Red Alert On Children’s Health: Historical Backslide In Global Immunization : Daily Current Affairs

Relevance: GS-2: Issues Relating to Development and Management of Social Sector/Services relating to Health, Education, Human Resources.

Key Phrases: Global Immunization, World Health Organization, UNICEF, diphtheria, tetanus, and pertussis (DTP3), Immunisation Agenda 2030, Global Vaccine Action Plan (GVAP), GAVI, Vaccine Alliance.

Why in News?

  • Over 25 million infants missed out on life-saving vaccines, as global childhood vaccination recorded its largest decline in about 30 years, the World Health Organization and UNICEF said, sounding a red alert on children’s health.

Key findings:

  • DPT:
    • The percentage of children who received three doses of the vaccine against diphtheria, tetanus, and pertussis (DTP3) — a marker for immunization coverage within and across countries — fell five percentage points between 2019 and 2021 to 81 percent.
    • As a result, 25 million children missed out on one or more doses of DTP through routine immunization services in 2021 alone.
    • This was two million more than those who missed out in 2020 and six million more than in 2019, the UN agencies said, highlighting the growing number of children at risk from preventable diseases.
  • Measles vaccine:
    • First dose measles coverage dropped to 81 percent in 2021, also the lowest level since 2008.
    • This meant 24.7 million children missed their first measles dose in 2021, 5.3 million more than in 2019. A further 14.7 million did not receive their second dose.
  • Polio vaccine:
    • Compared to 2019, 6.7 million more children missed the third dose of the polio vaccine
  • HPV vaccine:
    • 3.5 million missed the first dose of the HPV vaccine — which protects girls against cervical cancer later in life.

Immunisation Agenda 2030 (IA2030):

  • It sets an ambitious, overarching global vision and strategy for vaccines and immunization for the decade 2021–2030.
  • The IA2030 is based on learnings from Global Vaccine Action Plan (GVAP).
  • It aims to address the unmet targets of the GVAP that were initially to be fulfilled as part of the global immunization strategy of the ‘Decade of vaccines’ (2011–2020).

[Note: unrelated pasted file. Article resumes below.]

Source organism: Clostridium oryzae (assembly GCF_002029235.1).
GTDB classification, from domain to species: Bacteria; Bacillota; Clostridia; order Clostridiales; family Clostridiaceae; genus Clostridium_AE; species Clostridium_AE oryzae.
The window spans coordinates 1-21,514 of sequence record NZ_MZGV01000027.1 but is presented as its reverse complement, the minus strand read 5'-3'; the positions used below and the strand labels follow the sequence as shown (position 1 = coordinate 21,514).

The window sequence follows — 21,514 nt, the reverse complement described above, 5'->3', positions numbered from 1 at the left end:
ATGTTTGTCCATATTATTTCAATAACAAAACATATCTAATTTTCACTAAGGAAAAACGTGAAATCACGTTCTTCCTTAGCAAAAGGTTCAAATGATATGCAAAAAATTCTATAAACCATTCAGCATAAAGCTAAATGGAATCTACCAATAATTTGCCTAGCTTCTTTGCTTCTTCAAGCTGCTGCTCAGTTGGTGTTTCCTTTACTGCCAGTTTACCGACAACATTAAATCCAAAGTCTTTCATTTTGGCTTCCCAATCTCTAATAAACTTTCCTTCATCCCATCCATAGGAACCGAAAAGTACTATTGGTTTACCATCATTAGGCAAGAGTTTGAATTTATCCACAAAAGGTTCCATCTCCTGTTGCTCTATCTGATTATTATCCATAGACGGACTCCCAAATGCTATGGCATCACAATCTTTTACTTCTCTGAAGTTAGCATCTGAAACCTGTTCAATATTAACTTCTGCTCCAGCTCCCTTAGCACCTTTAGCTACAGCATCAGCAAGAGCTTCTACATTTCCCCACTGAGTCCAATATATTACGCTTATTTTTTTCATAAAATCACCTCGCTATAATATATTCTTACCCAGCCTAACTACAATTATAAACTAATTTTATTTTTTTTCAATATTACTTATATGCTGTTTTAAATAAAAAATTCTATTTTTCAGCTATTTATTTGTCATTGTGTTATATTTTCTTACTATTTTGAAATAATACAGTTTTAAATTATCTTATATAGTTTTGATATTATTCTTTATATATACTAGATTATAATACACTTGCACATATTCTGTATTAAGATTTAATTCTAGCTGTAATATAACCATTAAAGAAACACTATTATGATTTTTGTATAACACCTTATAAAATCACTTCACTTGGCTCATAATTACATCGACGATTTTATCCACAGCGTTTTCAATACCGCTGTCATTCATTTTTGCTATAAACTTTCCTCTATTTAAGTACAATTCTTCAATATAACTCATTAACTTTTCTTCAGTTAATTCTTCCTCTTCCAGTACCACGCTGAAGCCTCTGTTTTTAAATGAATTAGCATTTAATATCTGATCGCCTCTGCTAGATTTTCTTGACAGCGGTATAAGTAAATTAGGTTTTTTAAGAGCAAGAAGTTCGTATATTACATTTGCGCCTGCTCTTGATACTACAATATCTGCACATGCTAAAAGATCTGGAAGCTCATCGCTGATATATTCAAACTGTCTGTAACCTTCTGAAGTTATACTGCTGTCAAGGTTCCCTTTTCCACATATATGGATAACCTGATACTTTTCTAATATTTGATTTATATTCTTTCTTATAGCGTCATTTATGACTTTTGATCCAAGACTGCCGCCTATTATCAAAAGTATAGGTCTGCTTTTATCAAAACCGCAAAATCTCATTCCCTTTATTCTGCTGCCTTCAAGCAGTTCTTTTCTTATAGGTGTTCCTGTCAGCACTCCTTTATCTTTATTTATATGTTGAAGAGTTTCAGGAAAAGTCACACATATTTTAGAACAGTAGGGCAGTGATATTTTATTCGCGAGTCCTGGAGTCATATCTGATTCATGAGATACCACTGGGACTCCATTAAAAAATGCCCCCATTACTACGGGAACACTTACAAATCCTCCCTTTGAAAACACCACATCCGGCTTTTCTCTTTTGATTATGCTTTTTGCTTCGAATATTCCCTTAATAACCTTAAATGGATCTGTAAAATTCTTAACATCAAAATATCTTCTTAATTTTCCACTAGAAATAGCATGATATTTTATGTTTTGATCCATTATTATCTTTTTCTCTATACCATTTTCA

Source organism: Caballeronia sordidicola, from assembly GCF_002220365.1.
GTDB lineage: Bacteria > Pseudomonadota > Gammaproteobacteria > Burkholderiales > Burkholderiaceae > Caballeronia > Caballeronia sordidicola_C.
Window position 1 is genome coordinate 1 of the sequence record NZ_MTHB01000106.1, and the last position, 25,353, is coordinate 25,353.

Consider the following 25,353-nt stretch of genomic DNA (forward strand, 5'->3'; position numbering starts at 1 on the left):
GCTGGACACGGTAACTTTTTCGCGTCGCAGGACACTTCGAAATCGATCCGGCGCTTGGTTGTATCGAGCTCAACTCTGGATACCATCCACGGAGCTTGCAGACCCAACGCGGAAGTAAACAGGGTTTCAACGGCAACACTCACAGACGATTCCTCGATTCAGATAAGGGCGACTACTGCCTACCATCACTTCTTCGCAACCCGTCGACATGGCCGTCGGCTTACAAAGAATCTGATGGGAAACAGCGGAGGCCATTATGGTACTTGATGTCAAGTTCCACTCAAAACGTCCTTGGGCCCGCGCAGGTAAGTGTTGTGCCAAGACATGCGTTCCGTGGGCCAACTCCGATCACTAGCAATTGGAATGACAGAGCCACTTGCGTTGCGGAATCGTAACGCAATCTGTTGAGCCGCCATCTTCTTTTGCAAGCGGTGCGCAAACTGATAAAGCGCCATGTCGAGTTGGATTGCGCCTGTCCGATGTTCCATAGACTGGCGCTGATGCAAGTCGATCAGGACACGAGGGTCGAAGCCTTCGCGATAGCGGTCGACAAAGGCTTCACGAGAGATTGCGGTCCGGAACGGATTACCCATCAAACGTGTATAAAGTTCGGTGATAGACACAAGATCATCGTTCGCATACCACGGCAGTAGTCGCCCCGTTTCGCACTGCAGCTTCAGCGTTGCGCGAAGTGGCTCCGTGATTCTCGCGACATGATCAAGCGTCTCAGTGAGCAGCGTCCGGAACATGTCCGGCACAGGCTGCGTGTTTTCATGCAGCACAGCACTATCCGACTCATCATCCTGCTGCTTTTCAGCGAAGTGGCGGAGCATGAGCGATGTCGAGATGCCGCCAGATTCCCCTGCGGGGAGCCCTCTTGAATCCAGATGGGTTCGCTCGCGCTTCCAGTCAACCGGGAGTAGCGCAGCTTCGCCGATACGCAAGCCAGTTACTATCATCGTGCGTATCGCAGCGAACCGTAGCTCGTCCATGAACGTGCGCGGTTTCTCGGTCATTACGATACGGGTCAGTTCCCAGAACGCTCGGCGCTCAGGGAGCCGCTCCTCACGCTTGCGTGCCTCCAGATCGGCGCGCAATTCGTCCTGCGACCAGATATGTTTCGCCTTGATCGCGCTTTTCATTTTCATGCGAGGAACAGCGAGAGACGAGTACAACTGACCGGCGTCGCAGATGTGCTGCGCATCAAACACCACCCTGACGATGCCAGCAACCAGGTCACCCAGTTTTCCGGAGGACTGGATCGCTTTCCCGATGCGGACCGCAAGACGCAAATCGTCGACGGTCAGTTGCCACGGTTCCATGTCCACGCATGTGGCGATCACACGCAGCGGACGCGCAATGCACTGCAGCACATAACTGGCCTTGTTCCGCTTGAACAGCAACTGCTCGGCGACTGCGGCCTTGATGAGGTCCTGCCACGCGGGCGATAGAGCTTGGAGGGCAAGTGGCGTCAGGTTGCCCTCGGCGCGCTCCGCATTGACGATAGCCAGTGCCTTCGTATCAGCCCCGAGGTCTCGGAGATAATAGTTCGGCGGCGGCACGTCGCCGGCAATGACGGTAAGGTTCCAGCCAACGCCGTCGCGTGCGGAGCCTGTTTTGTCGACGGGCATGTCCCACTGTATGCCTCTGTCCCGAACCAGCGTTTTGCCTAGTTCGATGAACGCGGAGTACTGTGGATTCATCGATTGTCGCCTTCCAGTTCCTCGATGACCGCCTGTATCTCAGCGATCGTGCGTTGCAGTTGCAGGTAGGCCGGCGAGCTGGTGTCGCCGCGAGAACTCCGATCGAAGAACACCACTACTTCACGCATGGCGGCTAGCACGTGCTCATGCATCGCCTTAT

• IA2030 aims to:
    • Reduce by 50% the number of children receiving zero vaccine doses
    • Achieve 500 introductions of new or under-used vaccines in low- and middle-income countries, and
    • achieve 90 percent coverage for key life-saving vaccines.
  • WHO and UNICEF are working with Gavi, the Vaccine Alliance, and other partners to deliver the global Immunization Agenda 2030 (IA2030), a strategy for all countries and relevant global partners to achieve set goals on preventing diseases through immunization and delivering vaccines to everyone, everywhere, at every age.

India is among the worst affected:

  • About 18 million of the 25 million children who did not receive a DTP dose during the year — were largely from low- and middle-income countries, with India, Nigeria, Indonesia, Ethiopia, and the Philippines recording the highest numbers.

Reasons for the decline:

  • The decline was due to many factors including
    • an increased number of children living in conflict and fragile settings where immunization access is often challenging,
    • increased misinformation and Covid-19-related issues such as service and supply chain disruptions,
    • resource diversion to response efforts, and
    • containment measures that limited immunization service access and availability.

A red alert for child health:

  • This historic backsliding in rates of immunization is happening against a backdrop of rapidly rising rates of severe acute malnutrition.
  • A malnourished child already has weakened immunity and missed vaccinations can mean common childhood illnesses quickly become lethal to them.
  • The convergence of a hunger crisis with a growing immunization gap threatens to create the conditions for a child survival crisis.
  • The world is witnessing the largest sustained drop in childhood immunization in a generation and the consequences will be measured in lives.
  • There is a need for immunization catch-ups for the missing millions or the world will inevitably witness more outbreaks, more sick children, and greater pressure on already strained health systems.

What needs to be done by the governments and relevant actors?

  • Intensify efforts for catch-up vaccination to address backsliding on routine immunization, and expand outreach services in underserved areas to reach missed children and implement campaigns to prevent outbreaks;
  • Implement evidence-based, people-centred, and tailored strategies to build trust in vaccines and immunization, counter misinformation, and, increase vaccine uptake, particularly among vulnerable communities;
  • Ensure current pandemic preparedness and response and the global health architecture strengthening efforts lead to investment in primary health care (PHC) services, with explicit support to strengthen and sustain essential immunization;
  • Ensure political commitment from national governments and increase domestic resource allocation to strengthen and sustain immunization within PHC;
  • Prioritize health information and disease surveillance systems strengthening to provide the data and monitoring needed for programs to have maximum impact; and
  • Leverage and increase investment in research to develop and improve new and existing vaccines and immunization services that can achieve community needs and deliver on IA2030 goals.


  • There is a need for governments to undertake a monumental effort to catch up on the universal coverage levels and prevent future pandemic outbreaks.

Source: The Hindu

Mains Question:

Q. What are the reasons for the decline in global childhood vaccination? Elaborate measures to tackle the problem at both national and international levels.